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Pacific Community Flag

Jul 08, 2017

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Description of the Flag

On 6 December 1999 during its conference in Papeete, French Polynesia, the Pacific Community, formerly the South Pacific Commission (SPC), adopted a new flag (sometimes described as the flag of the Pacific Community, at other times described as the flag of the Secretariat of the Pacific Community). The flag is dark blue with a centred emblem in white and light blue (also described a turquoise). 
The emblem resembles in part that found in the flag of the SPC. In both flags we find a circle of stars, the number corresponding to the membership in the organisation, completed by an arch. The stars, now five-pointed and in white, represents the membership states and territories, while the arch represents the secretariat (located in Nouméa, New Caledonia) which ties the countries together. At the same time the shape of the arch suggests a satellite dish, a reminder of how important communications technology is for bringing isolated islands together into a community.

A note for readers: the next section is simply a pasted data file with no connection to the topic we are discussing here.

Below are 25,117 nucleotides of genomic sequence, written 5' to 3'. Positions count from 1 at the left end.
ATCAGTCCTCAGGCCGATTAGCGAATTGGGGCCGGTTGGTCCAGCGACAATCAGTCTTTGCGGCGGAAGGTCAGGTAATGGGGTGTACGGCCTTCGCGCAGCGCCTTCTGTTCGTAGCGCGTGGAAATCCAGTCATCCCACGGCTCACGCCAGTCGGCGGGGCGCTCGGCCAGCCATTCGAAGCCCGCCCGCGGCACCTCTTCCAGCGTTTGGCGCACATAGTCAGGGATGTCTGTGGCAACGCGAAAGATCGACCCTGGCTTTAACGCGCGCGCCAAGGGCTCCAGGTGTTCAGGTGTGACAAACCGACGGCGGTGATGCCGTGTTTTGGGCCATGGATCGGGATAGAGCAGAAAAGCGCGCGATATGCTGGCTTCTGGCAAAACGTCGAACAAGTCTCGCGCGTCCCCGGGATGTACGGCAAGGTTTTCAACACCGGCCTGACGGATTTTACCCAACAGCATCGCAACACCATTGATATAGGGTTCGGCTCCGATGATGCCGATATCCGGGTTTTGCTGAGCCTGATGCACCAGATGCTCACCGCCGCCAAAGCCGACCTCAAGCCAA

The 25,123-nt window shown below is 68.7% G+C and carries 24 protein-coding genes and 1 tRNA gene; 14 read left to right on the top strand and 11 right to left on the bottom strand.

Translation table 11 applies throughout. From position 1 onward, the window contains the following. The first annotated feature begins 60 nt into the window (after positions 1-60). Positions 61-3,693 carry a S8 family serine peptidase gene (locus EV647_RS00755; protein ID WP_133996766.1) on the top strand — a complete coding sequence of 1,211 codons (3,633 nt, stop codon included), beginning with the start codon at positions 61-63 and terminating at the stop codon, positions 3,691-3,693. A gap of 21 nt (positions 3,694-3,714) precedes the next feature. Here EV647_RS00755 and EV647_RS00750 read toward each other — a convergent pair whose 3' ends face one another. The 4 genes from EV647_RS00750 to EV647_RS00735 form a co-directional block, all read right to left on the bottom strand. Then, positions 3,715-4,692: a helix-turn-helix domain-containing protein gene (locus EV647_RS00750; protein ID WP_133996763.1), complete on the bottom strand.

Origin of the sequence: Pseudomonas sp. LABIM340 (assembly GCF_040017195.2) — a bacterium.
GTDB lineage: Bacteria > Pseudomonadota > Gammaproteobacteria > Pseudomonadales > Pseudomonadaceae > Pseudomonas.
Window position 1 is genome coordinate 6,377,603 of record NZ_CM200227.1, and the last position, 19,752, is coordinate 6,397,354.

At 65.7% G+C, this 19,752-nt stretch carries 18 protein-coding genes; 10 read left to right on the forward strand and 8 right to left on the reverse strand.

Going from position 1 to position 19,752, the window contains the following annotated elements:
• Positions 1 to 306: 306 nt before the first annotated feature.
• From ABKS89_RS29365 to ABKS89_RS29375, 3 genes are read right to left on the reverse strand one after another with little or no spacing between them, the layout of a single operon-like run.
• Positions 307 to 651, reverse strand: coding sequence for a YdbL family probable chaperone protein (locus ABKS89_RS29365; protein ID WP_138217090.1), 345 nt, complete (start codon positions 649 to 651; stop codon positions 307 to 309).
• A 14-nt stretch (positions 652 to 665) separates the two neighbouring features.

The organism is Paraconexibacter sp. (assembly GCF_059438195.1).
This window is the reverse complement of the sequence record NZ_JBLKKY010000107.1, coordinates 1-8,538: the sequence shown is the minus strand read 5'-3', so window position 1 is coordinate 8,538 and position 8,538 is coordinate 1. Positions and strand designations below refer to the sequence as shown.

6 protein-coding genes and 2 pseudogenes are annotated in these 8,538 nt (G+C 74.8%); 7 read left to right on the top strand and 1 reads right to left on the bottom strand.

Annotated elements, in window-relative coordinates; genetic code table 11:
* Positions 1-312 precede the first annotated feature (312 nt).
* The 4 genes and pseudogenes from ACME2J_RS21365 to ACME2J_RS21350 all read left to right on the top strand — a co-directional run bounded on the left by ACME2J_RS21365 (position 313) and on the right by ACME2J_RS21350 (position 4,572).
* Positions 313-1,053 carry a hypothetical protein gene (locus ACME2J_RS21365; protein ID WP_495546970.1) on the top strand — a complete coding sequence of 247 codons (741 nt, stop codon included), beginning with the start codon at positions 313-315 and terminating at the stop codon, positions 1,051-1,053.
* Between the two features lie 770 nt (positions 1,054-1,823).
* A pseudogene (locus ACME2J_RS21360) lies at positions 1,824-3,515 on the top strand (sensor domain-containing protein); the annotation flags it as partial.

Inside the circle we find a new emblem consisting of sail, ocean and a coconut palm. Together, the sail and ocean symbolise "linkage and interchange," while the sail itself represents a canoe and symbolises movement and change. The coconut palm symbolises wealth. 
As for the colours, the idea is that the dark blue field and the white stars represent the clear night skies of the Pacific. Light blue (turquoise), used in the sail arch and the lower wave, symbolises youth and the island chains found in the region. The colours are specified in the Pantone Matching System, the reference for dark blue being PMS 293 and for light blue PMS 3125. 
The above is based on information supplied by the Secretariat of the Pacific Community, supplemented by news reports. 

The South Pacific Commission is now known as the Pacific Community. The decision to change the name came at the organization's annual meeting in Canberra, Australia, in October 1999. The major reason for the change is that a number of members are now in the North Pacific, making the use of "South" Pacific misleading. There also were critics who thought the word "commission" had too much of a colonial ring to it. The PC, which was created in 1947, has 26 member countries and territories. 

Members (1996-12-01) : American Samoa, Australia, Fiji, France, French Polynesia, Guam, Kiribati, Marshall Islands, FS Micronesia, Nauru, New Caledonia, New Zealand, Northern Mariana Islands, Palau, Papua New Guinea, Samoa Solomon Islands, Tonga, Tuvalu, USA, Vanuatu,